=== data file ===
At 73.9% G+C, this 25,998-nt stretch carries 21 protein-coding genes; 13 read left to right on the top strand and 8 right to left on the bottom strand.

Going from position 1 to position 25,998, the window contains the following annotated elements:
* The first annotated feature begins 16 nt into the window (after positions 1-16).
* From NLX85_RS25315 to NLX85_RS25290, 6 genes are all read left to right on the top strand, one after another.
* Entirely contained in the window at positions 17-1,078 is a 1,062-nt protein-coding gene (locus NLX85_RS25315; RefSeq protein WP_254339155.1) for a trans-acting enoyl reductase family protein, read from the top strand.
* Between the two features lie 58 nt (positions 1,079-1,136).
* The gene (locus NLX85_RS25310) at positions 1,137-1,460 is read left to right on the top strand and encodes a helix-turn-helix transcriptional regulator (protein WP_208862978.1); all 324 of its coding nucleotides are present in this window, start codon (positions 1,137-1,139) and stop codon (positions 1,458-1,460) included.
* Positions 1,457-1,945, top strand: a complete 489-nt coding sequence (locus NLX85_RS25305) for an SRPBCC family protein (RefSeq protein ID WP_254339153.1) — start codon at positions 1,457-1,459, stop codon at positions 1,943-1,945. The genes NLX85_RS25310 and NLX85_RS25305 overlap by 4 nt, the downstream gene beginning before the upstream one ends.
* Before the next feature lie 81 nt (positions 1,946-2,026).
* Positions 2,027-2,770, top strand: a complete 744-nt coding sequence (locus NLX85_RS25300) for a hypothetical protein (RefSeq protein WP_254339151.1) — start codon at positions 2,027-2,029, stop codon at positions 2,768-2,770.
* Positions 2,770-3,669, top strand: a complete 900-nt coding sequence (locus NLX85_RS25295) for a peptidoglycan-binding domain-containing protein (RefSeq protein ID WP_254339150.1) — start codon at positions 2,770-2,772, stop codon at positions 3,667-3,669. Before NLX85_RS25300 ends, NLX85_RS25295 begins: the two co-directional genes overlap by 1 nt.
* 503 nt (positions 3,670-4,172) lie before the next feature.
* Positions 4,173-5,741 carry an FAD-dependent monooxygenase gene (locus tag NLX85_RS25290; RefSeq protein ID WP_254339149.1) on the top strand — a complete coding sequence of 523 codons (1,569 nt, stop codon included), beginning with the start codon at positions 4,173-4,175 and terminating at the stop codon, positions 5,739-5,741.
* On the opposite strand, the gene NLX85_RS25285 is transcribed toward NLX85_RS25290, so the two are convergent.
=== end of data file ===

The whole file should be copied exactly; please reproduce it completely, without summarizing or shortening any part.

At 73.9% G+C, this 25,998-nt stretch carries 21 protein-coding genes; 13 read left to right on the top strand and 8 right to left on the bottom strand.

Going from position 1 to position 25,998, the window contains the following annotated elements:
* The first annotated feature begins 16 nt into the window (after positions 1-16).
* From NLX85_RS25315 to NLX85_RS25290, 6 genes are all read left to right on the top strand, one after another.
* Entirely contained in the window at positions 17-1,078 is a 1,062-nt protein-coding gene (locus NLX85_RS25315; RefSeq protein WP_254339155.1) for a trans-acting enoyl reductase family protein, read from the top strand.
* Between the two features lie 58 nt (positions 1,079-1,136).
* The gene (locus NLX85_RS25310) at positions 1,137-1,460 is read left to right on the top strand and encodes a helix-turn-helix transcriptional regulator (protein WP_208862978.1); all 324 of its coding nucleotides are present in this window, start codon (positions 1,137-1,139) and stop codon (positions 1,458-1,460) included.
* Positions 1,457-1,945, top strand: a complete 489-nt coding sequence (locus NLX85_RS25305) for an SRPBCC family protein (RefSeq protein ID WP_254339153.1) — start codon at positions 1,457-1,459, stop codon at positions 1,943-1,945. The genes NLX85_RS25310 and NLX85_RS25305 overlap by 4 nt, the downstream gene beginning before the upstream one ends.
* Before the next feature lie 81 nt (positions 1,946-2,026).
* Positions 2,027-2,770, top strand: a complete 744-nt coding sequence (locus NLX85_RS25300) for a hypothetical protein (RefSeq protein WP_254339151.1) — start codon at positions 2,027-2,029, stop codon at positions 2,768-2,770.
* Positions 2,770-3,669, top strand: a complete 900-nt coding sequence (locus NLX85_RS25295) for a peptidoglycan-binding domain-containing protein (RefSeq protein ID WP_254339150.1) — start codon at positions 2,770-2,772, stop codon at positions 3,667-3,669. Before NLX85_RS25300 ends, NLX85_RS25295 begins: the two co-directional genes overlap by 1 nt.
* 503 nt (positions 3,670-4,172) lie before the next feature.
* Positions 4,173-5,741 carry an FAD-dependent monooxygenase gene (locus tag NLX85_RS25290; RefSeq protein ID WP_254339149.1) on the top strand — a complete coding sequence of 523 codons (1,569 nt, stop codon included), beginning with the start codon at positions 4,173-4,175 and terminating at the stop codon, positions 5,739-5,741.
* On the opposite strand, the gene NLX85_RS25285 is transcribed toward NLX85_RS25290, so the two are convergent.